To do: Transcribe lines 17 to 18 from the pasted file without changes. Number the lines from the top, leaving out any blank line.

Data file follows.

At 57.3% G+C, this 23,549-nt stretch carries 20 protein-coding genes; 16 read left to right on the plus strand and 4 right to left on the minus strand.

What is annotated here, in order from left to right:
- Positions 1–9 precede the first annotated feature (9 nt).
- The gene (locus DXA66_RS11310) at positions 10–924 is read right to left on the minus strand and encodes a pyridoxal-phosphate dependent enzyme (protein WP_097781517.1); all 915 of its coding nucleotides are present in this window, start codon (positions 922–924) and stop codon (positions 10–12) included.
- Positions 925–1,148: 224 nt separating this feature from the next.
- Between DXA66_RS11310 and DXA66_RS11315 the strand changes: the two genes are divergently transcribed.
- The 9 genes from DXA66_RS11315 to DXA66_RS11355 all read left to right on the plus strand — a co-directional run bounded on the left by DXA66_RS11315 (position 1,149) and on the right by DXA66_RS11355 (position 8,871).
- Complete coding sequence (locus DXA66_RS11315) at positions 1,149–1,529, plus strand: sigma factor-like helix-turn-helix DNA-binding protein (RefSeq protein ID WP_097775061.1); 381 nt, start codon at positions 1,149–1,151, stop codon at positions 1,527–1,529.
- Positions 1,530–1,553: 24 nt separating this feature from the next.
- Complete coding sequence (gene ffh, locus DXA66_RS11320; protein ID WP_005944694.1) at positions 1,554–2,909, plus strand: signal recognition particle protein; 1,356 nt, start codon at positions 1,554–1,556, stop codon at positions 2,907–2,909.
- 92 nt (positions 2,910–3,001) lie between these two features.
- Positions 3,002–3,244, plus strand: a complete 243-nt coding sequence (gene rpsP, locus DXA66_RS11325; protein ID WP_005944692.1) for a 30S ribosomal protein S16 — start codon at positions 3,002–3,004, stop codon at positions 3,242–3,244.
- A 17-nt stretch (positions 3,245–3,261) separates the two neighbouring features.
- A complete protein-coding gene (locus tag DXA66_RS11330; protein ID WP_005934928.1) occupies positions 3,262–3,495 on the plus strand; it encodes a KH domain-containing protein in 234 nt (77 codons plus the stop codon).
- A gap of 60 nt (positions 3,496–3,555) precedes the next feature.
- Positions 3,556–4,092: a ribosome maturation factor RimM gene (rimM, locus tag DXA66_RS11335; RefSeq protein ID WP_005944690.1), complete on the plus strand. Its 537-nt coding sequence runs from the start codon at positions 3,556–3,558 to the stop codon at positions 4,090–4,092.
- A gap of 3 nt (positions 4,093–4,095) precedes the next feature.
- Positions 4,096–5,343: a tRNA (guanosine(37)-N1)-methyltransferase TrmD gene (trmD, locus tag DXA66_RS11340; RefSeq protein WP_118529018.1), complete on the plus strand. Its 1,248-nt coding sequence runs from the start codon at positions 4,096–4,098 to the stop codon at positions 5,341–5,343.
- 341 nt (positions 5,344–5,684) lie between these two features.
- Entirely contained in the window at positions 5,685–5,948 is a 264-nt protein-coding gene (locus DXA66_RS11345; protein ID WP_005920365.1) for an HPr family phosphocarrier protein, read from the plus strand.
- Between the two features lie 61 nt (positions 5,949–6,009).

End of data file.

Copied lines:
- A gap of 3 nt (positions 4,093–4,095) precedes the next feature.
- Positions 4,096–5,343: a tRNA (guanosine(37)-N1)-methyltransferase TrmD gene (trmD, locus tag DXA66_RS11340; RefSeq protein WP_118529018.1), complete on the plus strand. Its 1,248-nt coding sequence runs from the start codon at positions 4,096–4,098 to the stop codon at positions 5,341–5,343.